The abbreviation N.B. – nota bene

I was just reviewing chapter 6 in my Russian coursebook, when I noticed “N.B.” in the text. I realized that I had a general idea of what the abbreviation signalled – “pay attention to this!” – but I wasn’t sure what the abbreviation actually stood for. Google to the rescue:

Nota Bene is a Latin phrase meaning “Note Well,” coming from notāreto note. It is in the singular imperative mood, instructing one individual to note well the matter at hand. (The pluralis form is notate bene.)

In present day English, it is used to draw the attention of the reader to a certain (side) aspect or detail of the subject on hand, translating it as “pay attention” or “take notice”. It is often written in the abbreviated form: N.B.

Wheelock’s Latin Answer Key

Wheelock’s Latin is a great textbook, but it can prove to be a bit difficult to use on your own, especially if you can’t check a lot of your answers! While there are answers for some of the exercises in the back of the book, this isn’t true for those found throughout the chapters.

Thankfully, if you are an independent learner, a teacher,  or are homeschooling someone, HarperCollins will happily provide you with an answer key. You have to fill out a simple form to request access to the key; this form can be found here ( They do this simply to prevent people in high school or college Latin courses having easy access to the answers. A minor inconvenience to independent learners, but it makes sense.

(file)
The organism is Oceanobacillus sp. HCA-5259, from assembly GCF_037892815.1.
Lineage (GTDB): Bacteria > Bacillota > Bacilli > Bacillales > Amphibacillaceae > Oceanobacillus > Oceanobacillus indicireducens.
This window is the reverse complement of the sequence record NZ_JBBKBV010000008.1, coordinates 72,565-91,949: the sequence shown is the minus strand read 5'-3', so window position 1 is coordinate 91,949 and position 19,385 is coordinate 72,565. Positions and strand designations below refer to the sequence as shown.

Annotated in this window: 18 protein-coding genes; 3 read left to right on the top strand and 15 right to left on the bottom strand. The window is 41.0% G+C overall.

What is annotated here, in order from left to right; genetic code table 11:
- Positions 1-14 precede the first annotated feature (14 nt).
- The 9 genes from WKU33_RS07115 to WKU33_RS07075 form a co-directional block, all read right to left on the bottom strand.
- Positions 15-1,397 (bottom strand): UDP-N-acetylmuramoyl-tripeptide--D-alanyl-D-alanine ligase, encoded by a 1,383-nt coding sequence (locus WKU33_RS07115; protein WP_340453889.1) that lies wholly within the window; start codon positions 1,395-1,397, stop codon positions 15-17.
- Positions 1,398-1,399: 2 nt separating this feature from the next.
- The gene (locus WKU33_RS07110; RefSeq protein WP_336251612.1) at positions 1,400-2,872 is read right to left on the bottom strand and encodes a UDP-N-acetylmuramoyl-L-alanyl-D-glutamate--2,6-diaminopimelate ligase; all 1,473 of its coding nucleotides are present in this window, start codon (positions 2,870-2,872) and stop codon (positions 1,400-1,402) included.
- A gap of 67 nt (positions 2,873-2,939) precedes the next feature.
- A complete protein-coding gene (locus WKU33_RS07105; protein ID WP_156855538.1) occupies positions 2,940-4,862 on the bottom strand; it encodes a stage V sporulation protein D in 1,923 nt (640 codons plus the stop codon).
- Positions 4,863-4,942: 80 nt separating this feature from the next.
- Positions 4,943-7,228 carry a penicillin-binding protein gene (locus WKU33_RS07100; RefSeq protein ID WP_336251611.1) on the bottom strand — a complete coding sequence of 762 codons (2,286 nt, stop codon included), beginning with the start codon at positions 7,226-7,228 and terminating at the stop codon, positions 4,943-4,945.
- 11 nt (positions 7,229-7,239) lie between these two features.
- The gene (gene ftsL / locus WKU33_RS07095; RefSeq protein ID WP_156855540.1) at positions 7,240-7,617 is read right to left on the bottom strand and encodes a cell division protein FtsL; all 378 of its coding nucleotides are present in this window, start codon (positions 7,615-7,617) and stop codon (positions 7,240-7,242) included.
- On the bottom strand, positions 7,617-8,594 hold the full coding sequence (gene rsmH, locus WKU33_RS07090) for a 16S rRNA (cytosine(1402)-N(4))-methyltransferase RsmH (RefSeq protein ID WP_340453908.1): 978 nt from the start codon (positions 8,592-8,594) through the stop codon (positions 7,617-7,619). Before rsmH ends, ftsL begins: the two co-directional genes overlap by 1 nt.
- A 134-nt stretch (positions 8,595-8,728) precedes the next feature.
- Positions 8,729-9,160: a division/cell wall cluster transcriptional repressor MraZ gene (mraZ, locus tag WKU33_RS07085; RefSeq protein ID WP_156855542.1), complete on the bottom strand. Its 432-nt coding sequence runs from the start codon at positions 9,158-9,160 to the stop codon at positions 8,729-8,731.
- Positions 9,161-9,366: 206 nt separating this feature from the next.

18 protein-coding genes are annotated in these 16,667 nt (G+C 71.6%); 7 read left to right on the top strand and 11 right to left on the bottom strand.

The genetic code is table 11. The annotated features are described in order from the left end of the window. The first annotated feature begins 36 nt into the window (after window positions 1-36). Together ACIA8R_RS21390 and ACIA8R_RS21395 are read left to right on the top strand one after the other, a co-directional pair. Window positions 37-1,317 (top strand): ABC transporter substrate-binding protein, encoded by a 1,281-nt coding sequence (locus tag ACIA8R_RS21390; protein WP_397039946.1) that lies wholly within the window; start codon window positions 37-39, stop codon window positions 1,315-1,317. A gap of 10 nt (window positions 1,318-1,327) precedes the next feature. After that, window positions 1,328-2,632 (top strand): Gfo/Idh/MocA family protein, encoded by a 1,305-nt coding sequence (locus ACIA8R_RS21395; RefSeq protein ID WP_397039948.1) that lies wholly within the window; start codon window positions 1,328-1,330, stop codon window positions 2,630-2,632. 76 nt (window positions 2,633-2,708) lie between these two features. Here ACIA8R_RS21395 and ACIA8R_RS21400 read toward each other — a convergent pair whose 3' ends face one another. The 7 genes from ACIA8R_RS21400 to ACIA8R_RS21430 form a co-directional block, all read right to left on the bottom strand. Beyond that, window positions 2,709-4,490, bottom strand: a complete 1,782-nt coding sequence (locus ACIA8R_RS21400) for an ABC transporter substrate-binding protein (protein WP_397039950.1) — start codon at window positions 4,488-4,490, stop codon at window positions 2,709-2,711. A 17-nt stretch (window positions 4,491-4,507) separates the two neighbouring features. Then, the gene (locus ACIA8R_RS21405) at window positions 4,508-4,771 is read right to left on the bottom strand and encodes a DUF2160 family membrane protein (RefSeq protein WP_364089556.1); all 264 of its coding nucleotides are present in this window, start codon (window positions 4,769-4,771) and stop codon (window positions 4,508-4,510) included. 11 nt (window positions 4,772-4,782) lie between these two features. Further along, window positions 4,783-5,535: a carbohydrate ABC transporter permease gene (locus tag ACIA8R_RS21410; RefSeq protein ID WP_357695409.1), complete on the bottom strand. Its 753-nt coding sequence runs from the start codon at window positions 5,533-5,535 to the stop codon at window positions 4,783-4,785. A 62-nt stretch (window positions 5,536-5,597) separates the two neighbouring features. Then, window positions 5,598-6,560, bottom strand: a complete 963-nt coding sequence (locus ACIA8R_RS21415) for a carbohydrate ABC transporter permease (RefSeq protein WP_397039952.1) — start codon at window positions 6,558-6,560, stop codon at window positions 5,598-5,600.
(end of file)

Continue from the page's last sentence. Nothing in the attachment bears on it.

Best of luck in your studies!

i.e. vs. e.g. – id est and exempli gratia

One of the blogs I read, Copyblogger, posted an article on common mistakes made when writing. One of the things they wrote about was the use (or misuse!) of the Latin abbreviations i.e. (id est) and e.g. (exempli gratia). Here’s what they had to say about the abbreviations:

6. i.e. vs. e.g.

Ah, Latin… you’ve just gotta love it. As antiquated as they might seem, these two little Latin abbreviations are pretty handy in modern writing, but only if you use them correctly.

The Latin phrase id est means “that is,” so i.e. is a way of saying “in other words.” It’s designed to make something clearer by providing a definition or saying it in a more common way.

Copyblogger has jumped the shark, i.e., gone downhill in quality, because Brian has broken most of his New Year’s resolutions.

The Latin phrase exempli gratia means “for example”, so e.g. is used before giving specific examples that support your assertion.

Copyblogger has jumped the shark because Brian has broken most of his New Year’s resolutions, e.g., promising not to say “Web 2.0,” “linkbait,” or “jumped the shark” on the blog in 2007.

Well! I feel rather silly. I’ve been using these two abbreviations incorrectly for a long time. I thought both of them meant essentially, “for example.” Apparently I was wrong!

I don’t know where I learned it – perhaps it was ages ago in elementary school, or on one of the countless websites I’ve read over the years – but I had it in my head that the abbreviation i.e. stood for “in example.” Apparently, that’s not the case. 🙂